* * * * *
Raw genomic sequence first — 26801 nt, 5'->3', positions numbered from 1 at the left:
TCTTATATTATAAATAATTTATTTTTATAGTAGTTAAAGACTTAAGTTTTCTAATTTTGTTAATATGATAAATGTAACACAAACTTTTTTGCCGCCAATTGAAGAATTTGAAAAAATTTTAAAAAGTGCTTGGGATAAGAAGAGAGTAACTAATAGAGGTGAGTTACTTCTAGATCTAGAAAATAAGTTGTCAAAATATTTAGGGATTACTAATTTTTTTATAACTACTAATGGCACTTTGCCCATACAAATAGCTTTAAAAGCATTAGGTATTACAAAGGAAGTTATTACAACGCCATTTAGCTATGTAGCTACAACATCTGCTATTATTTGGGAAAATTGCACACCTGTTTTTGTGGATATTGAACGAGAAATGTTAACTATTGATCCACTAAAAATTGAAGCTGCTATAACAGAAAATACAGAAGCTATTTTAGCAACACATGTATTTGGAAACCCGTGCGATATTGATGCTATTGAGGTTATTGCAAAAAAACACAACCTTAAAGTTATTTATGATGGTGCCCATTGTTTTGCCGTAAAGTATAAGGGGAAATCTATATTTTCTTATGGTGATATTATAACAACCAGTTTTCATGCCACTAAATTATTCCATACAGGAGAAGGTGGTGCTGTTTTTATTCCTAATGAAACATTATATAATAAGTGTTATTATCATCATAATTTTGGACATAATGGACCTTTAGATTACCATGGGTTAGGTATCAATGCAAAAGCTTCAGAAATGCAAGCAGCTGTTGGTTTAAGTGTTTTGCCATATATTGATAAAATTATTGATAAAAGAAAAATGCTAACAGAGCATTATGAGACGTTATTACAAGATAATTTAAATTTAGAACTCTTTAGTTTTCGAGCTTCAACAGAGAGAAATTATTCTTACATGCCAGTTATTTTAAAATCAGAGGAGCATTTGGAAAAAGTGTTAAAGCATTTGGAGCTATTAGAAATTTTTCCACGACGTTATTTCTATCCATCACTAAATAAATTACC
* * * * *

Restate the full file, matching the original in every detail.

Raw genomic sequence first — 26801 nt, 5'->3', positions numbered from 1 at the left:
TCTTATATTATAAATAATTTATTTTTATAGTAGTTAAAGACTTAAGTTTTCTAATTTTGTTAATATGATAAATGTAACACAAACTTTTTTGCCGCCAATTGAAGAATTTGAAAAAATTTTAAAAAGTGCTTGGGATAAGAAGAGAGTAACTAATAGAGGTGAGTTACTTCTAGATCTAGAAAATAAGTTGTCAAAATATTTAGGGATTACTAATTTTTTTATAACTACTAATGGCACTTTGCCCATACAAATAGCTTTAAAAGCATTAGGTATTACAAAGGAAGTTATTACAACGCCATTTAGCTATGTAGCTACAACATCTGCTATTATTTGGGAAAATTGCACACCTGTTTTTGTGGATATTGAACGAGAAATGTTAACTATTGATCCACTAAAAATTGAAGCTGCTATAACAGAAAATACAGAAGCTATTTTAGCAACACATGTATTTGGAAACCCGTGCGATATTGATGCTATTGAGGTTATTGCAAAAAAACACAACCTTAAAGTTATTTATGATGGTGCCCATTGTTTTGCCGTAAAGTATAAGGGGAAATCTATATTTTCTTATGGTGATATTATAACAACCAGTTTTCATGCCACTAAATTATTCCATACAGGAGAAGGTGGTGCTGTTTTTATTCCTAATGAAACATTATATAATAAGTGTTATTATCATCATAATTTTGGACATAATGGACCTTTAGATTACCATGGGTTAGGTATCAATGCAAAAGCTTCAGAAATGCAAGCAGCTGTTGGTTTAAGTGTTTTGCCATATATTGATAAAATTATTGATAAAAGAAAAATGCTAACAGAGCATTATGAGACGTTATTACAAGATAATTTAAATTTAGAACTCTTTAGTTTTCGAGCTTCAACAGAGAGAAATTATTCTTACATGCCAGTTATTTTAAAATCAGAGGAGCATTTGGAAAAAGTGTTAAAGCATTTGGAGCTATTAGAAATTTTTCCACGACGTTATTTCTATCCATCACTAAATAAATTACC